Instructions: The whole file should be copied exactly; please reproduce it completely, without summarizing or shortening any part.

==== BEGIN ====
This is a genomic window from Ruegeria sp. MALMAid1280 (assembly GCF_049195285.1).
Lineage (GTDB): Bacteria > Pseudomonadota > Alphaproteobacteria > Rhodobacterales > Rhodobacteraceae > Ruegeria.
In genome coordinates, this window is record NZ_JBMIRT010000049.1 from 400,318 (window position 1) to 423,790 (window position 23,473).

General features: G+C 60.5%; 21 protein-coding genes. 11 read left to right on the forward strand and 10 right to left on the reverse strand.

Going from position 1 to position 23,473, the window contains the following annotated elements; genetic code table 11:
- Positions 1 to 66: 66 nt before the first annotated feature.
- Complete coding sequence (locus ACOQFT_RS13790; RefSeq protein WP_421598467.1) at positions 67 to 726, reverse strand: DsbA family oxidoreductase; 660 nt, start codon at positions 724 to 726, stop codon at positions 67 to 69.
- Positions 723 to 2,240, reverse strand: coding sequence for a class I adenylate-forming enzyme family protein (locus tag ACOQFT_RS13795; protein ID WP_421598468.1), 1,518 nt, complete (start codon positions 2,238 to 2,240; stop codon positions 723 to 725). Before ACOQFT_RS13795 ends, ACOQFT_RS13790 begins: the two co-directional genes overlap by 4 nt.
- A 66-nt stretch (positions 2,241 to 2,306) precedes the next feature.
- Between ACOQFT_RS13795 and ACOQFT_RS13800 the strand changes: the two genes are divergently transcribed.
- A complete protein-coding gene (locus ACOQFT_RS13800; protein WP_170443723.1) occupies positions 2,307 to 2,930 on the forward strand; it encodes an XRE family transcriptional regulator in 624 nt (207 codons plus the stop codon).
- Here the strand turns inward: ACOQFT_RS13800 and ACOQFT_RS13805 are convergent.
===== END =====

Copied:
This is a genomic window from Ruegeria sp. MALMAid1280 (assembly GCF_049195285.1).
Lineage (GTDB): Bacteria > Pseudomonadota > Alphaproteobacteria > Rhodobacterales > Rhodobacteraceae > Ruegeria.
In genome coordinates, this window is record NZ_JBMIRT010000049.1 from 400,318 (window position 1) to 423,790 (window position 23,473).

General features: G+C 60.5%; 21 protein-coding genes. 11 read left to right on the forward strand and 10 right to left on the reverse strand.

Going from position 1 to position 23,473, the window contains the following annotated elements; genetic code table 11:
- Positions 1 to 66: 66 nt before the first annotated feature.
- Complete coding sequence (locus ACOQFT_RS13790; RefSeq protein WP_421598467.1) at positions 67 to 726, reverse strand: DsbA family oxidoreductase; 660 nt, start codon at positions 724 to 726, stop codon at positions 67 to 69.
- Positions 723 to 2,240, reverse strand: coding sequence for a class I adenylate-forming enzyme family protein (locus tag ACOQFT_RS13795; protein ID WP_421598468.1), 1,518 nt, complete (start codon positions 2,238 to 2,240; stop codon positions 723 to 725). Before ACOQFT_RS13795 ends, ACOQFT_RS13790 begins: the two co-directional genes overlap by 4 nt.
- A 66-nt stretch (positions 2,241 to 2,306) precedes the next feature.
- Between ACOQFT_RS13795 and ACOQFT_RS13800 the strand changes: the two genes are divergently transcribed.
- A complete protein-coding gene (locus ACOQFT_RS13800; protein WP_170443723.1) occupies positions 2,307 to 2,930 on the forward strand; it encodes an XRE family transcriptional regulator in 624 nt (207 codons plus the stop codon).
- Here the strand turns inward: ACOQFT_RS13800 and ACOQFT_RS13805 are convergent.